Our fans and sports enthusiasts await victories – and they await them with no less impatience than the Olympic celebration itself.

As you recall, our athletes won only 13 medals during the pre-Olympic period of 2008–2009 at the winter sports world championships, and the Russian national team only made 11th place at the subsequent Games in Vancouver. Now, following the 2012–2013 season championships, we have 23 medals and we are in 5th place according to the unofficial team score. Overall, this is a good position to start from.

We already have 215 Russian athletes who have passed the international qualifications to participate in the Olympic Games in Sochi. They will be competing for 86 of the 98 sets of medals. Moreover, we have the maximum participation quota in five out of fifteen types of sport. In other types of sport, we are a bit below the quota, but the qualifying competitions are not yet complete and we may still add more athletes to the roster.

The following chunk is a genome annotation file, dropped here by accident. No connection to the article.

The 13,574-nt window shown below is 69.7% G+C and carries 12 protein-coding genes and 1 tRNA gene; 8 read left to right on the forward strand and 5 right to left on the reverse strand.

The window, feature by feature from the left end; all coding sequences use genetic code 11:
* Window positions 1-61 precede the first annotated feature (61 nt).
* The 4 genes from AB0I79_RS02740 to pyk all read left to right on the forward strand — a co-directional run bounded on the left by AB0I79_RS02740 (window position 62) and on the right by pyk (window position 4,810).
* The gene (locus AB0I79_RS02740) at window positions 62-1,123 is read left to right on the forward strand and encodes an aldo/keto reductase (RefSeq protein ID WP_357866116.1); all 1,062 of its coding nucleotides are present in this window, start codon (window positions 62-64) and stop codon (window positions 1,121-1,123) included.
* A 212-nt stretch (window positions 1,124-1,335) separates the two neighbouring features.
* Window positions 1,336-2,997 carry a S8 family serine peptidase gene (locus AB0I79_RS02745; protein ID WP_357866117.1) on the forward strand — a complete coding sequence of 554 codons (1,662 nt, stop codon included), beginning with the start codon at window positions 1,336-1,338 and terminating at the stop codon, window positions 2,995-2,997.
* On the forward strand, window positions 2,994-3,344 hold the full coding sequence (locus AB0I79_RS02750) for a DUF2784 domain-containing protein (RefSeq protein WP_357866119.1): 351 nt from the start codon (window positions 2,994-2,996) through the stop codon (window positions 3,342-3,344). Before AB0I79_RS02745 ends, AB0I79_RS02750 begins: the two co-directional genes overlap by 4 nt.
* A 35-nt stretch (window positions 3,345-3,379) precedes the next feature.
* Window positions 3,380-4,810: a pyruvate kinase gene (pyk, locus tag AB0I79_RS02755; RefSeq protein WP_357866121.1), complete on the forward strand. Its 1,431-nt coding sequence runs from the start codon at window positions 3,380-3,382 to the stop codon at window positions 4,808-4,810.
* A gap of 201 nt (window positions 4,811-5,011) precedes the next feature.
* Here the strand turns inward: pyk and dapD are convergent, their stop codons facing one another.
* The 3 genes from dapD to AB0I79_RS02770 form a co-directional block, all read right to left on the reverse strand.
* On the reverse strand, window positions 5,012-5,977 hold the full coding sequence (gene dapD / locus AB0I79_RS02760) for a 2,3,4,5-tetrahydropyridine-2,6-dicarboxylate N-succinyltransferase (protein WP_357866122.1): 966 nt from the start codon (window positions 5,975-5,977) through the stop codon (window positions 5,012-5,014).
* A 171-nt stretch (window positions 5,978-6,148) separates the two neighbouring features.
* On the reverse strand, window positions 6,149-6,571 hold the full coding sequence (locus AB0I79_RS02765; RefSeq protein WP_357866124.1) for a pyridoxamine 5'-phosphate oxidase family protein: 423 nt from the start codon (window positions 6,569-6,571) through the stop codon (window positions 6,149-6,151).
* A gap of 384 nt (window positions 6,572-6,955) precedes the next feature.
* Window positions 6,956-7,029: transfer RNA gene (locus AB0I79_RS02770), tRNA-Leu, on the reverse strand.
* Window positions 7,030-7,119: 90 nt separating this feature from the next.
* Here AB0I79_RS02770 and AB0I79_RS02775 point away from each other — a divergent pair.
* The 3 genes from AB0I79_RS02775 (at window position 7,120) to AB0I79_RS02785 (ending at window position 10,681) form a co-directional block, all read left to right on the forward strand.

We justifiably expect that we will be highly competitive in athletic events where we have traditionally been successful, such as hockey, cross-country skiing, biathlon, luge, speed skating and figure skating, as well as areas where Russian athletes are just beginning to make themselves known: freestyle, snowboarding and curling. We have good potential in all the events our athletes are participating in, and that potential must be realised as much as possible.

And naturally, we have every reason to believe that our Paralympic team will be victorious. Last season, we were in first place according to the unofficial team tally, well ahead of our closest competitors.